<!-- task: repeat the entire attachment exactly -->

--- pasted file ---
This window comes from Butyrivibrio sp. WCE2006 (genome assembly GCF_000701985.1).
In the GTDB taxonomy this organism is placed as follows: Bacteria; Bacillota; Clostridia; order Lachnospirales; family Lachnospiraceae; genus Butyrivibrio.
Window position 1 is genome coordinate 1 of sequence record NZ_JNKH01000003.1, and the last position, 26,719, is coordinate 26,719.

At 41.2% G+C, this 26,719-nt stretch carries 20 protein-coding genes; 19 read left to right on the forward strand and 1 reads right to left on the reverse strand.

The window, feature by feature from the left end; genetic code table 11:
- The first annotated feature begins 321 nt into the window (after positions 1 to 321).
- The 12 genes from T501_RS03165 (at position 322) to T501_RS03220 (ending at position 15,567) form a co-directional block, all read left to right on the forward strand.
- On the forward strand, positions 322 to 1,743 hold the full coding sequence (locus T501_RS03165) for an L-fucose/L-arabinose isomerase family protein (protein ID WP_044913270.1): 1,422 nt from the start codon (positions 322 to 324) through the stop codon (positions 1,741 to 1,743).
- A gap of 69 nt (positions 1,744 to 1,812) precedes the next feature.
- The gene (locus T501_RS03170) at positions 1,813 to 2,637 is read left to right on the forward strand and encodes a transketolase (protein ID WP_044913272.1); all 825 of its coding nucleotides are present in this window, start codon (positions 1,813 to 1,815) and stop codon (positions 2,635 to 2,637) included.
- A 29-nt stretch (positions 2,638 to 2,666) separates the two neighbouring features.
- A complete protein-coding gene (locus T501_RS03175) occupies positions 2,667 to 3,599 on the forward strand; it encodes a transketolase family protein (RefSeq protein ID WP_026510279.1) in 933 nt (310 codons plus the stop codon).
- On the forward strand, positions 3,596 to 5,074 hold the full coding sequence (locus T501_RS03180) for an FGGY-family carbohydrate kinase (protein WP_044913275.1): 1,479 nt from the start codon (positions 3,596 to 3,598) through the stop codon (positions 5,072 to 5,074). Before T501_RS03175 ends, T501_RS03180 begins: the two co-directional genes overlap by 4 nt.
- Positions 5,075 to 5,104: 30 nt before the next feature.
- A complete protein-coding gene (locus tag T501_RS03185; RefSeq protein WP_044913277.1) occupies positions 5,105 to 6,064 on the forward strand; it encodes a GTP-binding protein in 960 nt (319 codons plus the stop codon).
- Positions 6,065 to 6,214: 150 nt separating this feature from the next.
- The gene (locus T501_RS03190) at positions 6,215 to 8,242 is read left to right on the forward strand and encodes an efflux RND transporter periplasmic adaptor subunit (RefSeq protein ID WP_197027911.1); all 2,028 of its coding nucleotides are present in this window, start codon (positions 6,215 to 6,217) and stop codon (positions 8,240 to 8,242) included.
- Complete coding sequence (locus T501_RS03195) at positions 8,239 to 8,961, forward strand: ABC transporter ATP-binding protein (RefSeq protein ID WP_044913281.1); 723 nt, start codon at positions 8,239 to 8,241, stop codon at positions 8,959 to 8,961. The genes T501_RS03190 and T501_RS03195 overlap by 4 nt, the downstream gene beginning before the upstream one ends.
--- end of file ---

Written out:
This window comes from Butyrivibrio sp. WCE2006 (genome assembly GCF_000701985.1).
In the GTDB taxonomy this organism is placed as follows: Bacteria; Bacillota; Clostridia; order Lachnospirales; family Lachnospiraceae; genus Butyrivibrio.
Window position 1 is genome coordinate 1 of sequence record NZ_JNKH01000003.1, and the last position, 26,719, is coordinate 26,719.

At 41.2% G+C, this 26,719-nt stretch carries 20 protein-coding genes; 19 read left to right on the forward strand and 1 reads right to left on the reverse strand.

The window, feature by feature from the left end; genetic code table 11:
- The first annotated feature begins 321 nt into the window (after positions 1 to 321).
- The 12 genes from T501_RS03165 (at position 322) to T501_RS03220 (ending at position 15,567) form a co-directional block, all read left to right on the forward strand.
- On the forward strand, positions 322 to 1,743 hold the full coding sequence (locus T501_RS03165) for an L-fucose/L-arabinose isomerase family protein (protein ID WP_044913270.1): 1,422 nt from the start codon (positions 322 to 324) through the stop codon (positions 1,741 to 1,743).
- A gap of 69 nt (positions 1,744 to 1,812) precedes the next feature.
- The gene (locus T501_RS03170) at positions 1,813 to 2,637 is read left to right on the forward strand and encodes a transketolase (protein ID WP_044913272.1); all 825 of its coding nucleotides are present in this window, start codon (positions 1,813 to 1,815) and stop codon (positions 2,635 to 2,637) included.
- A 29-nt stretch (positions 2,638 to 2,666) separates the two neighbouring features.
- A complete protein-coding gene (locus T501_RS03175) occupies positions 2,667 to 3,599 on the forward strand; it encodes a transketolase family protein (RefSeq protein ID WP_026510279.1) in 933 nt (310 codons plus the stop codon).
- On the forward strand, positions 3,596 to 5,074 hold the full coding sequence (locus T501_RS03180) for an FGGY-family carbohydrate kinase (protein WP_044913275.1): 1,479 nt from the start codon (positions 3,596 to 3,598) through the stop codon (positions 5,072 to 5,074). Before T501_RS03175 ends, T501_RS03180 begins: the two co-directional genes overlap by 4 nt.
- Positions 5,075 to 5,104: 30 nt before the next feature.
- A complete protein-coding gene (locus tag T501_RS03185; RefSeq protein WP_044913277.1) occupies positions 5,105 to 6,064 on the forward strand; it encodes a GTP-binding protein in 960 nt (319 codons plus the stop codon).
- Positions 6,065 to 6,214: 150 nt separating this feature from the next.
- The gene (locus T501_RS03190) at positions 6,215 to 8,242 is read left to right on the forward strand and encodes an efflux RND transporter periplasmic adaptor subunit (RefSeq protein ID WP_197027911.1); all 2,028 of its coding nucleotides are present in this window, start codon (positions 6,215 to 6,217) and stop codon (positions 8,240 to 8,242) included.
- Complete coding sequence (locus T501_RS03195) at positions 8,239 to 8,961, forward strand: ABC transporter ATP-binding protein (RefSeq protein ID WP_044913281.1); 723 nt, start codon at positions 8,239 to 8,241, stop codon at positions 8,959 to 8,961. The genes T501_RS03190 and T501_RS03195 overlap by 4 nt, the downstream gene beginning before the upstream one ends.